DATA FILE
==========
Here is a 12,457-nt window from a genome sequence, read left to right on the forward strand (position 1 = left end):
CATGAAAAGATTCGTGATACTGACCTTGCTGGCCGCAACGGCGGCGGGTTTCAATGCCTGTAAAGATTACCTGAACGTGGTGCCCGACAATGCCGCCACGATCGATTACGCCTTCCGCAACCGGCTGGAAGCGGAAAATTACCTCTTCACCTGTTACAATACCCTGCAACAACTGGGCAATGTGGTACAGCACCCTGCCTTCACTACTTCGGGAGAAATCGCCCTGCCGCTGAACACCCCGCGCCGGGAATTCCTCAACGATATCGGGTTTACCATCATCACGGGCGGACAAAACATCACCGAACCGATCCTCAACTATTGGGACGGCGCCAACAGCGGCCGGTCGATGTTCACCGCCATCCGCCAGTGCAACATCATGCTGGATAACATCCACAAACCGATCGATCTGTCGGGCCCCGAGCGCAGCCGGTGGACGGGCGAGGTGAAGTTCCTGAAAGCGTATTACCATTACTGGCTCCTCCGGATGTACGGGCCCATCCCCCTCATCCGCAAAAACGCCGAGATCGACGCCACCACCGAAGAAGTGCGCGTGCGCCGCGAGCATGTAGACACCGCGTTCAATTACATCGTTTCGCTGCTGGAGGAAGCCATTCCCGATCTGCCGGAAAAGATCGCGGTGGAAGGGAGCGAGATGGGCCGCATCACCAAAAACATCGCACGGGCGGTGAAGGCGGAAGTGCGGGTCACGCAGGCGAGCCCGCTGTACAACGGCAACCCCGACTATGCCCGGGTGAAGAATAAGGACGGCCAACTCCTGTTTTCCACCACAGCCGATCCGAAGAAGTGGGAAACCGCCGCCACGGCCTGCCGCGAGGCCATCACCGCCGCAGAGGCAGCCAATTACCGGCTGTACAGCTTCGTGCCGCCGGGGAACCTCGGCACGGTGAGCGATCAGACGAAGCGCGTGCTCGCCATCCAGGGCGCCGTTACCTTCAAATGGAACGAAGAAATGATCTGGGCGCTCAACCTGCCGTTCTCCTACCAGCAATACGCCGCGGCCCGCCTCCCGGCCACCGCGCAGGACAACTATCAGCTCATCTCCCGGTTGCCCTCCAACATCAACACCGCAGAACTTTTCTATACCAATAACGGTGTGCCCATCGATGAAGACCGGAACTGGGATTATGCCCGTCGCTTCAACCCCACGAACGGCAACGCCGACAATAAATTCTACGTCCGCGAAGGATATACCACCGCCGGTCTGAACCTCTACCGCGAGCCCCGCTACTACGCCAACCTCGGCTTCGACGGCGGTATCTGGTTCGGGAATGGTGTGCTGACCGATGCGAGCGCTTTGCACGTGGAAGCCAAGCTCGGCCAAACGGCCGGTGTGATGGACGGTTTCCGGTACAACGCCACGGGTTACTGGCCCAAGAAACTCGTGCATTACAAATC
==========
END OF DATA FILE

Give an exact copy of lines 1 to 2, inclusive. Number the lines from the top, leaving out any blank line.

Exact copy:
Here is a 12,457-nt window from a genome sequence, read left to right on the forward strand (position 1 = left end):
CATGAAAAGATTCGTGATACTGACCTTGCTGGCCGCAACGGCGGCGGGTTTCAATGCCTGTAAAGATTACCTGAACGTGGTGCCCGACAATGCCGCCACGATCGATTACGCCTTCCGCAACCGGCTGGAAGCGGAAAATTACCTCTTCACCTGTTACAATACCCTGCAACAACTGGGCAATGTGGTACAGCACCCTGCCTTCACTACTTCGGGAGAAATCGCCCTGCCGCTGAACACCCCGCGCCGGGAATTCCTCAACGATATCGGGTTTACCATCATCACGGGCGGACAAAACATCACCGAACCGATCCTCAACTATTGGGACGGCGCCAACAGCGGCCGGTCGATGTTCACCGCCATCCGCCAGTGCAACATCATGCTGGATAACATCCACAAACCGATCGATCTGTCGGGCCCCGAGCGCAGCCGGTGGACGGGCGAGGTGAAGTTCCTGAAAGCGTATTACCATTACTGGCTCCTCCGGATGTACGGGCCCATCCCCCTCATCCGCAAAAACGCCGAGATCGACGCCACCACCGAAGAAGTGCGCGTGCGCCGCGAGCATGTAGACACCGCGTTCAATTACATCGTTTCGCTGCTGGAGGAAGCCATTCCCGATCTGCCGGAAAAGATCGCGGTGGAAGGGAGCGAGATGGGCCGCATCACCAAAAACATCGCACGGGCGGTGAAGGCGGAAGTGCGGGTCACGCAGGCGAGCCCGCTGTACAACGGCAACCCCGACTATGCCCGGGTGAAGAATAAGGACGGCCAACTCCTGTTTTCCACCACAGCCGATCCGAAGAAGTGGGAAACCGCCGCCACGGCCTGCCGCGAGGCCATCACCGCCGCAGAGGCAGCCAATTACCGGCTGTACAGCTTCGTGCCGCCGGGGAACCTCGGCACGGTGAGCGATCAGACGAAGCGCGTGCTCGCCATCCAGGGCGCCGTTACCTTCAAATGGAACGAAGAAATGATCTGGGCGCTCAACCTGCCGTTCTCCTACCAGCAATACGCCGCGGCCCGCCTCCCGGCCACCGCGCAGGACAACTATCAGCTCATCTCCCGGTTGCCCTCCAACATCAACACCGCAGAACTTTTCTATACCAATAACGGTGTGCCCATCGATGAAGACCGGAACTGGGATTATGCCCGTCGCTTCAACCCCACGAACGGCAACGCCGACAATAAATTCTACGTCCGCGAAGGATATACCACCGCCGGTCTGAACCTCTACCGCGAGCCCCGCTACTACGCCAACCTCGGCTTCGACGGCGGTATCTGGTTCGGGAATGGTGTGCTGACCGATGCGAGCGCTTTGCACGTGGAAGCCAAGCTCGGCCAAACGGCCGGTGTGATGGACGGTTTCCGGTACAACGCCACGGGTTACTGGCCCAAGAAACTCGTGCATTACAAATC